There’s no right or wrong time, yet we feel like we can’t be sure. That’s where a dedicated professional that can provide guidance and compassion may make all the difference.
When it’s time to say good-bye, Blue Skies Pet.com is there to ease the way. Their in-home euthanasia service allows the pet parent to be in the comfort of their home, surrounded by family including other pets, friends and others that want to celebrate the life of your beloved pet.
Other family pets can feel the loss of their pet friend. Our pets are extremely sensitive. Dr. Taylor explained that having them present can help to ease their sense of loss, including the development of “broken heart syndrome” or other illnesses related to their grief. A pet simply doesn’t understand if their companion pet “goes away” and “never returns.”
Thank you to Dr. Raye Taylor and the other veterinarians at Blue Skies Pet.com, along with all of the other proactive veterinarians across our country committed to one thing – the best relationship we can have with our pets.
While Blue Skies Pet.com is only available in Minnesota and Wisconsin, check with your personal veterinarian for a referral in your area.
You can memorialize a departed pet by making a donation in their name to Animal Care Trust, USA, Inc.
"Today's guest was Kim Pruett. Kim is a "retired" rescuer and self-made animal advocate. Kim's life changed in a big way about fifteen years ago when she adopted her dog Rebel (now 15) from a shelter. Before that, Kim didn't know that animal shelters euthanized healthy, adoptable pets. Since then, she has been speaking up on behalf of animals everywhere!
Kim is passionate about all things pets. Today's show focused on a couple of her current concerns. We learned about the 12 steps to becoming a "no kill" shelter. Defined, a no kill shelter is one that does not kill healthy or treatable animals even whent eh shelter is full. Euthanasia is reserved for terminally ill animals or those that are considered dangerous to the public safety. Here are the 12 steps:
1. Feral Cat TNR (Trap, Neuter, Release) Programs. Communities that embrace TNR have a lower kill level because feral cats are neutered and then returned to their colonies instead of being euthanized.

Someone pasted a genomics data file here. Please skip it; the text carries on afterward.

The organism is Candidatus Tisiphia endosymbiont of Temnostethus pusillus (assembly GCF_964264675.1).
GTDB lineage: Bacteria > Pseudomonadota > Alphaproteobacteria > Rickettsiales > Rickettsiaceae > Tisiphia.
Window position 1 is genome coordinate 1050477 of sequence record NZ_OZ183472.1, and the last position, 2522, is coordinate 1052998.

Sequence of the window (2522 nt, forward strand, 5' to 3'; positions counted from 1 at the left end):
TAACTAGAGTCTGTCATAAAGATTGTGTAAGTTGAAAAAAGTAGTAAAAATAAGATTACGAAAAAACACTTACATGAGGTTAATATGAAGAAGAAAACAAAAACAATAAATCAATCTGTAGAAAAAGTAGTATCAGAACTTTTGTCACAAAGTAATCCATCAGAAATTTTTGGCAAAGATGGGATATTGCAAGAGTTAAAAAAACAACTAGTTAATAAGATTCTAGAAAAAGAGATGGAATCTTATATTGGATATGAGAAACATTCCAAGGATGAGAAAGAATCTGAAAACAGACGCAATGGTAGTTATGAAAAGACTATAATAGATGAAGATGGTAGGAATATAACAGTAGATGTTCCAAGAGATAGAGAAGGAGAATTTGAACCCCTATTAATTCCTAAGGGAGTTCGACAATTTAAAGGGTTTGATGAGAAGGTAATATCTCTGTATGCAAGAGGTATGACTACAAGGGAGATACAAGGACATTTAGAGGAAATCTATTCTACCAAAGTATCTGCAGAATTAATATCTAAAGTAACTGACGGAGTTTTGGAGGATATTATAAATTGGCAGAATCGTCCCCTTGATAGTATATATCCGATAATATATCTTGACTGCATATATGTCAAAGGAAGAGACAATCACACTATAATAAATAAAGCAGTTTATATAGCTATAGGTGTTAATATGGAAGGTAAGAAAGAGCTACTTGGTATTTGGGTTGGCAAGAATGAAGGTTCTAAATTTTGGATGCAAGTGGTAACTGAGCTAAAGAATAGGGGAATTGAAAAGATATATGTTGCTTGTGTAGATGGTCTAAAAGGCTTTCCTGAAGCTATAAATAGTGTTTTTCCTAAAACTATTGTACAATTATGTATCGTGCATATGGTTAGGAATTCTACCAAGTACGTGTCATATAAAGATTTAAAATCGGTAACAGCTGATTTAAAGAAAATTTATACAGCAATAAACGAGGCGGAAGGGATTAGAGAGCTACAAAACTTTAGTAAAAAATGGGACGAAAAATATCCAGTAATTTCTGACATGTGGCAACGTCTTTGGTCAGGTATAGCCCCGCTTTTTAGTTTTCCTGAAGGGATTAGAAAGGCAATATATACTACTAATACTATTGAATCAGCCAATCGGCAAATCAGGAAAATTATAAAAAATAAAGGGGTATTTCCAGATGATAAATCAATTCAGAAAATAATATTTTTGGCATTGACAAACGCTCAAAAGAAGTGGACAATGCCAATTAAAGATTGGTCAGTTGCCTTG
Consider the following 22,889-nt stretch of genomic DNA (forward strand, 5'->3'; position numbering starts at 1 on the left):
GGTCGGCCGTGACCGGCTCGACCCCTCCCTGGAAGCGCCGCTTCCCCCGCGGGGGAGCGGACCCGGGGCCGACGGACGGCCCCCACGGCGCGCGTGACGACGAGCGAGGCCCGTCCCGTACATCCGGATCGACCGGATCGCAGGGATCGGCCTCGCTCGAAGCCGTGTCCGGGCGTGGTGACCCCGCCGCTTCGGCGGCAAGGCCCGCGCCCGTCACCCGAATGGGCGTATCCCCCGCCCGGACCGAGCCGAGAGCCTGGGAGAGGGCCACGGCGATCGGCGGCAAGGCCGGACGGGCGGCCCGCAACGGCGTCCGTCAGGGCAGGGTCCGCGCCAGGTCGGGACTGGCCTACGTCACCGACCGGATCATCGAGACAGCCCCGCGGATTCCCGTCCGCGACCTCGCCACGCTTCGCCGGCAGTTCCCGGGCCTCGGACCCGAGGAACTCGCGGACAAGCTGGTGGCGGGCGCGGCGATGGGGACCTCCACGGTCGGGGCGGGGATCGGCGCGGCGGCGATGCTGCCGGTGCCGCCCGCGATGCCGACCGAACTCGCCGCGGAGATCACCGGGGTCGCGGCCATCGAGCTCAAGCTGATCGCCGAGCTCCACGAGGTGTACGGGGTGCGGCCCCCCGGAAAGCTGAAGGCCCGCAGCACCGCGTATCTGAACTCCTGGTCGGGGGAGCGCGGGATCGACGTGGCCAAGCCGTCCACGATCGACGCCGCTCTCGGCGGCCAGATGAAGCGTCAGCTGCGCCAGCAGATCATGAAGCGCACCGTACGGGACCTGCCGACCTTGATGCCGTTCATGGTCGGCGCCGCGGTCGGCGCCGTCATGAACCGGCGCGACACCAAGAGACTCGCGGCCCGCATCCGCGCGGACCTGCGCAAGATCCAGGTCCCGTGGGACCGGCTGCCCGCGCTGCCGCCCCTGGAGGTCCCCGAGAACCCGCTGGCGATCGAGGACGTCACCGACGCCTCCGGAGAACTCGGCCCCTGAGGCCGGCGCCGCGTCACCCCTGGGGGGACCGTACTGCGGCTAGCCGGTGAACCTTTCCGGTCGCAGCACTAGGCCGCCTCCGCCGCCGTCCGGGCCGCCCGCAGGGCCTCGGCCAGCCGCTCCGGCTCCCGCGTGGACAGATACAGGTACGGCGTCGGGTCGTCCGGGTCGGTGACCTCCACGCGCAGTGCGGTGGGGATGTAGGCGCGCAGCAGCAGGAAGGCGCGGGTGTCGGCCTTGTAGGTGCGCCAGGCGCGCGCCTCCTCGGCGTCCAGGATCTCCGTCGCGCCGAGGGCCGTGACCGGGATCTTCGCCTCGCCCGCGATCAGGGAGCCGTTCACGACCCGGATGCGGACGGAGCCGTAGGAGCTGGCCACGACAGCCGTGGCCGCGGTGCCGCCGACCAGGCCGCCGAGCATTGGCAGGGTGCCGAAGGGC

2. Comprehensive Adoption Programs. Most shelters are not welcoming adoption centers but instead are cold, inhospitabble holding facilities. Studies show that people get their pets from shelters only 20% of the time. We need to change these numbers. Let's adopt the motto, "Until there are none, adopt one!"
3. Low Cost Spay and Neuter programs. These programs will lead to fewer unwanted animals entering the shelter system. Fewer animals coming in means more animals getting a chance at adoption and a forever home.
4. Rescue Groups. Developing a working relationship with local rescue organizations and breed specific rescues helps to free up shelter space, reduces expenses for feeding, cleaning and ultimately, killing.
5. Social Media. Use the power of social media to let rescue groups, animal advocates and the public know about animals that need to find homes.
6. Foster Care Programs. Volunteer foster care is critical to lowering euthanasia rates. It is low cost or no cost and increases the capacity of a shelter to take more pets, improves public relations, enhances public perception and allows for the rehabilitation of sick, injured or behaviorally challenged animals. Many shelters and rescue organizations have adopted, "Take a Dog to Lunch" or "Foster for a Weekend" type programs. Foster programs increase the probabability of an animal finding its forever home.
7. Rehabilitation Programs - Medical and Behavioral. Shelters who have behavioral trainers on staff and who implement comprehensive vaccine, handling and socialization programs have higher adoption rates. A shelter is a scary place for many animals who just need an opportunity to find their forever home.
8. Public Relations/Community Involvement. A shelters public image is important to its success and its survival. Good, consistent marketing and public relations is crucial.
9. Volunteers. These people are the backbone of every successful no kill effort. There is never enough staff, never enough money to hire more staff and always more to do than there are hours in the day.